Relief efforts along Louisiana’s coastline continue as volunteers and organizations work through the damage.
Speaking with reporters on Thursday through a Zoom press conference from Lafourche Parish, Lt. Brant Frazier with the Fort Worth Fire Department had one request on how people in North Texas could help. Lt. Frazier and other firefighters are in the process of their 14-day deployment, which could potentially last longer.
“Just pray for the folks down here, because the devastation is extremely significant,” Frazier said. “If we had to rate the damage, it’s 100%. Where we are in Lafourche Parish, there is not a building, a vehicle, a boat, any kind of structure where somebody could live or stay.”
Frazier was joined by Fort Worth Battalion Chief Bobby Fimbres on Thursday. They are working along with a group of other Fort Worth and North Texas firefighters in the south Louisiana area.
The latest news from around North Texas.
“Nobody has power down here. There’s no running water whatsoever,” Chief Fimbres said.
According to Frazier, the lack of water was partially due to the storm surge and the age of the municipal systems which were not able to withstand 180 mph winds for a significant period of time. The parish is not expected to have running clean water for months, Frazier said.
Other issues they are confronting include limited fuel and downed natural gas systems.
“They have not been able to get down in here and shut off the gas. So, we have a pretty significant hazmat situation going on right now,” he explained. “This is not a storm where we’re going to be able to recover in a week or two. This is going to take months, even years probably to recover.”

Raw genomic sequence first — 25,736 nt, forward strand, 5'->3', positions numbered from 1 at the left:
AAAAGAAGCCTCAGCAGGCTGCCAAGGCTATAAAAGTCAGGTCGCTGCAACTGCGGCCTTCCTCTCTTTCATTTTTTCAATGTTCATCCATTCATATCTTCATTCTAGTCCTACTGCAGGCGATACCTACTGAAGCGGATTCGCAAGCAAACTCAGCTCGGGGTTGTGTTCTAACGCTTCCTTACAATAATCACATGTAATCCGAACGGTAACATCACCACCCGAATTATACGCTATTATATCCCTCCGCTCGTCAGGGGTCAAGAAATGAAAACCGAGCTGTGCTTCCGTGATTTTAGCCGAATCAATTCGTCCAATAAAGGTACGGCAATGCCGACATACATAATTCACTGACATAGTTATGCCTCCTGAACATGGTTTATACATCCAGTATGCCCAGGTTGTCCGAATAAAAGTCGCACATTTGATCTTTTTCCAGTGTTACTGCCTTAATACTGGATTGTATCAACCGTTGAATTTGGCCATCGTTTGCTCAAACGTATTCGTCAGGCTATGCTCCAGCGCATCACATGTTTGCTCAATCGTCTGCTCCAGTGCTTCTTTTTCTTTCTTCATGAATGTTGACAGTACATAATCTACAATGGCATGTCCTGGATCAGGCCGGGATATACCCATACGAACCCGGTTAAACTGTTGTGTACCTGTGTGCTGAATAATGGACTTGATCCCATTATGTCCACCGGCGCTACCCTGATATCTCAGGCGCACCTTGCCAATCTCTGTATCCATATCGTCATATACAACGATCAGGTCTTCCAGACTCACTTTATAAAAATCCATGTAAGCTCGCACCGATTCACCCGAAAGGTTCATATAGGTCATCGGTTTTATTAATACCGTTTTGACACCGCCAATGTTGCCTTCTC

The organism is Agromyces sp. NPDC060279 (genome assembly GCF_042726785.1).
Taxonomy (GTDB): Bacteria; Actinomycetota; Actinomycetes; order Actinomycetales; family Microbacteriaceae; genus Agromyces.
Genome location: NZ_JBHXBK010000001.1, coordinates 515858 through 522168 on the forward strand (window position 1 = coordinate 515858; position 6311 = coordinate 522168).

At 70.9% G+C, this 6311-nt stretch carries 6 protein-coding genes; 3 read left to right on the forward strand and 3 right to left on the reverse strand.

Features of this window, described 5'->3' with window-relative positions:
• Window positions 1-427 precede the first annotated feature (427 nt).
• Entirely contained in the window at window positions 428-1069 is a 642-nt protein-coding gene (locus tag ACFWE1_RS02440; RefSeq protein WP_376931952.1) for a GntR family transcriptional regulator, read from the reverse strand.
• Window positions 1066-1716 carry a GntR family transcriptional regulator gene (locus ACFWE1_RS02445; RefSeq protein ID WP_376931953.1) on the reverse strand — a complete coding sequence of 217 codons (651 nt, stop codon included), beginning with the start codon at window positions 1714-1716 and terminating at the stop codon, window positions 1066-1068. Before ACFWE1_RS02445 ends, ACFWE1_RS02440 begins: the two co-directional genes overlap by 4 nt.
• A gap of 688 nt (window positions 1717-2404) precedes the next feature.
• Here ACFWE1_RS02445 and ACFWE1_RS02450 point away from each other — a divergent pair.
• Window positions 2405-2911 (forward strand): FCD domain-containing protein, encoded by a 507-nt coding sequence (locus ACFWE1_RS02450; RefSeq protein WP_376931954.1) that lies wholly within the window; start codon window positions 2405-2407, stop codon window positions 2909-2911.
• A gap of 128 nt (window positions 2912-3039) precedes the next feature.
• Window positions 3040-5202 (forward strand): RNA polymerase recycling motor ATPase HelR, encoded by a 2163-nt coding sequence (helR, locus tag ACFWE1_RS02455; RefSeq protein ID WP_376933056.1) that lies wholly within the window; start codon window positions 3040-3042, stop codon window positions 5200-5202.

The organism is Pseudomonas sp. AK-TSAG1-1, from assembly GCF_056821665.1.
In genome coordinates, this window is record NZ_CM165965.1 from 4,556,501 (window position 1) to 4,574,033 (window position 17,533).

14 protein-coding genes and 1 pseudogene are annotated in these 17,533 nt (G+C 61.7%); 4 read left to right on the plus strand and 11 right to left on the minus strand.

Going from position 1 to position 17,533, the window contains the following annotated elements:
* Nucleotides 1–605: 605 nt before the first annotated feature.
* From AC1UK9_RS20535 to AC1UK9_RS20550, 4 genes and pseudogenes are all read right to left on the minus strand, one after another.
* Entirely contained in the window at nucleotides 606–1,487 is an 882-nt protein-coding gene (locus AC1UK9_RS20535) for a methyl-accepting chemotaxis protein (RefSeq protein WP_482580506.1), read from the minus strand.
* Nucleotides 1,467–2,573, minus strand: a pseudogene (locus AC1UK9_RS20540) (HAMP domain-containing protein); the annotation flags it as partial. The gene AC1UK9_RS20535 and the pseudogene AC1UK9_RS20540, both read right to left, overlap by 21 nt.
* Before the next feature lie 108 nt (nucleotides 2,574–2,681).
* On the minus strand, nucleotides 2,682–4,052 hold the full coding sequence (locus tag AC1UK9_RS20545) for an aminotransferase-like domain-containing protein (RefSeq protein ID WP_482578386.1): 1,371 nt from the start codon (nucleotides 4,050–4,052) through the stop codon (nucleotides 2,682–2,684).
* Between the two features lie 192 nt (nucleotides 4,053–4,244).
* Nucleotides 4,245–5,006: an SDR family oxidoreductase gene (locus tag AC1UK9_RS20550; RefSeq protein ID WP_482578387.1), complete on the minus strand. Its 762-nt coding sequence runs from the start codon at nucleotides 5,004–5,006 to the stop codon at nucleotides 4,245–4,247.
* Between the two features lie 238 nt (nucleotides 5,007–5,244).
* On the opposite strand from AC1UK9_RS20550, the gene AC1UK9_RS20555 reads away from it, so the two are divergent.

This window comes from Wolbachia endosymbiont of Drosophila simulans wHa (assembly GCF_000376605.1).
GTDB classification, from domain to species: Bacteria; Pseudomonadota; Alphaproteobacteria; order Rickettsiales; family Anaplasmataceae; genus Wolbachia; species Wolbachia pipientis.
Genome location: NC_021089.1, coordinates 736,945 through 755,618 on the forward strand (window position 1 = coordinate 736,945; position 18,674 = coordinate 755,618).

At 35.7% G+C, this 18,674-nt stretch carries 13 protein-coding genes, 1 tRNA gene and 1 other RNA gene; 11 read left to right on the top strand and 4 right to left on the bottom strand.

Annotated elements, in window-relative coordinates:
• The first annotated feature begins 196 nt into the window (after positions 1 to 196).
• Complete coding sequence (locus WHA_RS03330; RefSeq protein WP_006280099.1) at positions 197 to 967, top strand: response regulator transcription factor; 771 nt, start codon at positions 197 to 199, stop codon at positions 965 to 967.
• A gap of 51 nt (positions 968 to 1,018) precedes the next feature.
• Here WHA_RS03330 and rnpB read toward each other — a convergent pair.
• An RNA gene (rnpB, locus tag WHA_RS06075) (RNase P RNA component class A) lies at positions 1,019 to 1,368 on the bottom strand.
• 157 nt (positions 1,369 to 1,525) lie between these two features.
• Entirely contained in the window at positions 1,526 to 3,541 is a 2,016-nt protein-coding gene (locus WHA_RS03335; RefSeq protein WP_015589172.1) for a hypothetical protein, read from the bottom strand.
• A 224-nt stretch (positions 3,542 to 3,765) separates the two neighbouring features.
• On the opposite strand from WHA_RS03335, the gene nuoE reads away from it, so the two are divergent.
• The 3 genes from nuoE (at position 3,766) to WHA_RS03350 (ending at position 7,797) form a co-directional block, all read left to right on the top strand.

North Texas nonprofit organization Minuteman Disaster Response is set up in Laplace, about an hour southeast of Baton Rouge. Director of operations Eric Burkes said they arrived Monday and when their search-and-rescue efforts were not needed, they transitioned to a relief operation.
“We’ll be doing things like mucking out homes. There were a huge number of homes that were flooded. We’ll also do chainsaw work removing trees and debris from people’s property,” Burkes said. “One family that I spoke to this morning had 26 inches of water in their homes, so it’s going to be a long road to recovery.”
Homes in need of drywall and floor removal will also be sprayed with anti-bacterial and fungicidal products to help limit mold growth. Due to high temperatures and humidity, Burkes said this means his team will have to work quickly.
“Our motto has always been, we’ll go as long as we’ve got volunteers to do the work or as long there’s work to be done,” he said. “If one of those dries up then we have to pull back, but there will be no shortage of work to be done here. It’s just a matter of how long we can keep the volunteers involved and engaged in coming down here.”
Burkes said they plan to stay through September but they may stay longer if needed.